This proposal is set to be discussed with the first mediator, Amos Hochstein, energy advisor to the US president. Hochstein returned to Beirut last week to mediate between Lebanon and Israel and determine the land borders between the two countries, as disclosed by the US Ambassador to Lebanon, Dorothy Shea, during her farewell tour of Lebanon last December.

Meanwhile, Israel demands that Hezbollah pulls its forces, at least the elite troops away from the border to facilitate the return of 80,000 settlers, who have vacated the north for fear from Hezbollah, and are not willing to come back unless that is settled politically.

According to Israeli Minister Yoav Gallant, during an interview on Israeli Army Radio on December 7, Israel considered a military maneuver to push Hezbollah away from the borders.

Political assassinations

On December 26, Israel  assassinated Reza Mousavi, a senior advisor in Iran’s Revolutionary Guard, responsible for coordinating proxy forces in Syria, in an airstrike on the outskirts of Damascus. For years, Israel has carried out attacks against what it describes as Iran-linked targets in Syria.

In a press conference held on December 28, Israeli Cabinet member Benny Gantz threatened to carry out a wide-ranging military operation in the south of Lebanon against Hezbollah.

Next on Israel’s list of targets was Salah al-Arouri, a Hamas leader residing in the southern suburbs of Beirut. Al-Arouri was deputy head of the political bureau of Hamas and the movement’s leader in the West Bank.

He was assassinated on January 2, 2024, by a drone attack on the movement’s office in the southern suburbs of Beirut. The attack resulted in the deaths of two leaders and four members of Hamas, and several injured.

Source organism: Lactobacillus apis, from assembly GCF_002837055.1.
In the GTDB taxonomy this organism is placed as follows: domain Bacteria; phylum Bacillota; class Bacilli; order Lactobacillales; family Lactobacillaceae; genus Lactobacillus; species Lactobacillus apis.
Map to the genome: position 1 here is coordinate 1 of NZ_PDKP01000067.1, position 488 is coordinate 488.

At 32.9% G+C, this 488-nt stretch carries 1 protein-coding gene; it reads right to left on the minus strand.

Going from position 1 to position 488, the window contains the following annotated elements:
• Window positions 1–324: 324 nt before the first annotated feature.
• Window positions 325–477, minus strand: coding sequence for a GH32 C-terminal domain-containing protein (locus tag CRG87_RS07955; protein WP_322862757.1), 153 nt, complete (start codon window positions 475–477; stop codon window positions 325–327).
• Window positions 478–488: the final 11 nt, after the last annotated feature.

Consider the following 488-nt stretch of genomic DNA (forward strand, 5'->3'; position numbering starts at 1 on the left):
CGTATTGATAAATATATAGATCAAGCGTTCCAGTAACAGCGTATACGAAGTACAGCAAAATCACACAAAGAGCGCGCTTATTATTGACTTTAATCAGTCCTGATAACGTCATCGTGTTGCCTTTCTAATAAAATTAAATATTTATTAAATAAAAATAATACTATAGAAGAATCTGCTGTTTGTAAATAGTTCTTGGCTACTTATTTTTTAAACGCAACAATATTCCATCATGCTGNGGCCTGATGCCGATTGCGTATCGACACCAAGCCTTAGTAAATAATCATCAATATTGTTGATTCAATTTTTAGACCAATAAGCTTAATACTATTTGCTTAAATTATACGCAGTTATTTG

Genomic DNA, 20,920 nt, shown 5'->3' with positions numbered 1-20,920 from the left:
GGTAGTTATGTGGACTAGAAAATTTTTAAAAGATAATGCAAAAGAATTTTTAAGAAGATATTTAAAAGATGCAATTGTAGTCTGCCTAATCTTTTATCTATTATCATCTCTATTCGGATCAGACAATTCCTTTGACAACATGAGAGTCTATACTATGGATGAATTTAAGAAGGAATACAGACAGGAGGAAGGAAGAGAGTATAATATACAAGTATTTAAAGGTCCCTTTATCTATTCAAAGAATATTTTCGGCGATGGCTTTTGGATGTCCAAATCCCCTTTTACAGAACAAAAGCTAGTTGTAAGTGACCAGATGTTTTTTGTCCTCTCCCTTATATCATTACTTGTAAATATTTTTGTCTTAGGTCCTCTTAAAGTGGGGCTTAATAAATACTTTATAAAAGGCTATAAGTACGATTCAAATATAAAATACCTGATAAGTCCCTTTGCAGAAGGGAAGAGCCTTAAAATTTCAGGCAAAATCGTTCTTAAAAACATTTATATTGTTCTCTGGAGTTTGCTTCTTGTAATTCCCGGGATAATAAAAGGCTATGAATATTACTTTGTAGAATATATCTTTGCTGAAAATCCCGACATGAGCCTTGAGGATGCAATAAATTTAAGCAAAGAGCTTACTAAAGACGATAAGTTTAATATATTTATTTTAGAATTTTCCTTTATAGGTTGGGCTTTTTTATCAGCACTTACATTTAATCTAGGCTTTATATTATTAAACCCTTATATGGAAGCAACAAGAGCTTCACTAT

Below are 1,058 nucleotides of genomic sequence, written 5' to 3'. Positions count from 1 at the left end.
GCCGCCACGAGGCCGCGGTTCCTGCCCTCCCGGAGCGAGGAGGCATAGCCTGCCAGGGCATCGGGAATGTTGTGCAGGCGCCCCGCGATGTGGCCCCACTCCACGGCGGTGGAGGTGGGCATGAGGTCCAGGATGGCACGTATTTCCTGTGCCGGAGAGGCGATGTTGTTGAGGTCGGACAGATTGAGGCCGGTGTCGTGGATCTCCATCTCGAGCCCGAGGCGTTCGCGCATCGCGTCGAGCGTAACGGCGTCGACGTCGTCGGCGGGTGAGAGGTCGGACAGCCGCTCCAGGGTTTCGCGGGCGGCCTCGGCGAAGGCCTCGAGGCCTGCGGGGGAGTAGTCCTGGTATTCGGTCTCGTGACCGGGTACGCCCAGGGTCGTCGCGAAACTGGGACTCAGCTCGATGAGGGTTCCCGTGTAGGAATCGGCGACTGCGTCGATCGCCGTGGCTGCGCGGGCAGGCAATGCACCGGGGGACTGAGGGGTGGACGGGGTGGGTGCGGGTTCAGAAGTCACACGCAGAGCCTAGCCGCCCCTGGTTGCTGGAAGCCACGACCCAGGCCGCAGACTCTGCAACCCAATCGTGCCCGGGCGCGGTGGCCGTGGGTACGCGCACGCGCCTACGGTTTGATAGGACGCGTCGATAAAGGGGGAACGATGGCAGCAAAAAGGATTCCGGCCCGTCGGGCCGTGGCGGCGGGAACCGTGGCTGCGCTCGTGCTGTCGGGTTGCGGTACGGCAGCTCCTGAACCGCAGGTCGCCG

Al-Arouri is described as the “architect” of Hamas’s attacks in the occupied West Bank against Israeli soldiers and settlers. He is accused by Israel of launching rockets from both Gaza and Lebanon. His assassination has led to the suspension of negotiations on a prisoner exchange deal, and Israeli forces on the Lebanese border have since been on high alert.

Reassurance in Israel… What about Lebanon?

Lebanon has been in a state of tension and fear following the assassination of Al-Arouri, in Beirut. This incident could serve as a warning amid heightened concerns of escalating the conflict after Israel violated the rules of engagement. The situation raises concerns about Hezbollah’s response, and whether Lebanon will be drawn into a comprehensive regional war, which analysts believe is Netanyahu’s goal.

The Lebanese public sought these answers in Hassan Nasrallah’s speech on January 3. Marking the fourth anniversary of the assassination of former commander of the Revolutionary Guard Qassem Soleimani, Nasrallah stated that the assassination of Al-Arouri would not go unanswered or without punishment.

Regarding Lebanon being dragged into a comprehensive war, Nasrallah stated that Israel would determine this through their reaction, saying, “In the event of the enemy waging war on Lebanon, our fight will have no limits, boundaries, rules, or restrictions.”

On the other hand, Lebanese political analyst Qassem Qassir told Raseef22 that the assassination of Al-Arouri was a response to Israeli military failure, and an attempt to shift the battle outside Gaza.

Qassir considers that “Nasrallah deliberately absorbed the results of the operation by focusing on the outcomes of the battle of Al-Aqsa Storm and Israel’s defeat on the field.” He concludes:

The location and nature of the response cannot be determined because it is linked to the conditions on the arena. However, it is clear that Hezbollah will not slide into a major confrontation or war unless Israeli aggression advances.